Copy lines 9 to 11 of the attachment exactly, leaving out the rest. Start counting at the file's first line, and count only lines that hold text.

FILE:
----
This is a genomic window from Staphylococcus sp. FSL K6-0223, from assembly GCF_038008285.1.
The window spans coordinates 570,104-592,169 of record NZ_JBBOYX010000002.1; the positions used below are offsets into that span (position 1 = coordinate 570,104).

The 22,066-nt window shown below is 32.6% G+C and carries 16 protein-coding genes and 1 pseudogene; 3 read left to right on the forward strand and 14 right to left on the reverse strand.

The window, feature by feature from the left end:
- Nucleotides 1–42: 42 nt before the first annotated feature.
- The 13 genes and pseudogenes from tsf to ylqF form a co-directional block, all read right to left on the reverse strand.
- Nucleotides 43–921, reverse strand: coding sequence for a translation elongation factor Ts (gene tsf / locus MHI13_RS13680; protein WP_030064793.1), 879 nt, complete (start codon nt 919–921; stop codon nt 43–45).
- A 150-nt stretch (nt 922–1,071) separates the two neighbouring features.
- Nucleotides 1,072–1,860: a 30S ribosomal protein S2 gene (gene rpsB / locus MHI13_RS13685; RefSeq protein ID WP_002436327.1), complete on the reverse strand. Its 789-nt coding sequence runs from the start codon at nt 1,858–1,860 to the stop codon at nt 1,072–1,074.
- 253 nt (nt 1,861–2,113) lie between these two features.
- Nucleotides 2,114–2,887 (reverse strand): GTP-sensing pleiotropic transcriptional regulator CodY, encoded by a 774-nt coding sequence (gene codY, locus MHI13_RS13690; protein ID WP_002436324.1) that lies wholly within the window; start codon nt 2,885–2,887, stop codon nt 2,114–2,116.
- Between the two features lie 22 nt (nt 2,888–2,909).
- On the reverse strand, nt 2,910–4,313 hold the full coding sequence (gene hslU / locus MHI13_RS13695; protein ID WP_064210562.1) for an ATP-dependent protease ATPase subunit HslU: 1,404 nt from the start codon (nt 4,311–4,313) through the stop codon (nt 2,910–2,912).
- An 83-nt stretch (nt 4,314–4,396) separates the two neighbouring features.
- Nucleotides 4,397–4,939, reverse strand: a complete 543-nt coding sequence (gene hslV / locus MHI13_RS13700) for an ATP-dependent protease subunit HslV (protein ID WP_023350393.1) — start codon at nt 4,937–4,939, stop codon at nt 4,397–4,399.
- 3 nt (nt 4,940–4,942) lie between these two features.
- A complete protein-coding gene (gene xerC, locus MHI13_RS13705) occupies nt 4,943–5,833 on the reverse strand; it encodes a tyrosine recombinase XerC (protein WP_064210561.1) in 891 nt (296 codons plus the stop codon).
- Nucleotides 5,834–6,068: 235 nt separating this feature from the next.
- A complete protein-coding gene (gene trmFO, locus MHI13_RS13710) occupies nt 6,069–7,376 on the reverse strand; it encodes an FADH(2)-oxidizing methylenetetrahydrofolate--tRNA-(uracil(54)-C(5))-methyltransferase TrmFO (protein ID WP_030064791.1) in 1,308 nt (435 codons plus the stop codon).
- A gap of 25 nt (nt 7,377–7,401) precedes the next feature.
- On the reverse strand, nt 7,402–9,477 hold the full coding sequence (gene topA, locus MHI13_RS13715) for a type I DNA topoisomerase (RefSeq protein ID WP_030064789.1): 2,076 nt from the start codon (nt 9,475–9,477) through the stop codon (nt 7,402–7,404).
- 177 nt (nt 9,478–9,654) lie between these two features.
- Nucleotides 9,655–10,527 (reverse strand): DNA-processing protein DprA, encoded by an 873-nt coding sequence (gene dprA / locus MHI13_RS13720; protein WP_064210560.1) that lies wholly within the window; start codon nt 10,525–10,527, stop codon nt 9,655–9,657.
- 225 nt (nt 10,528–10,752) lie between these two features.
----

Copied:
- Nucleotides 1,072–1,860: a 30S ribosomal protein S2 gene (gene rpsB / locus MHI13_RS13685; RefSeq protein ID WP_002436327.1), complete on the reverse strand. Its 789-nt coding sequence runs from the start codon at nt 1,858–1,860 to the stop codon at nt 1,072–1,074.
- 253 nt (nt 1,861–2,113) lie between these two features.
- Nucleotides 2,114–2,887 (reverse strand): GTP-sensing pleiotropic transcriptional regulator CodY, encoded by a 774-nt coding sequence (gene codY, locus MHI13_RS13690; protein ID WP_002436324.1) that lies wholly within the window; start codon nt 2,885–2,887, stop codon nt 2,114–2,116.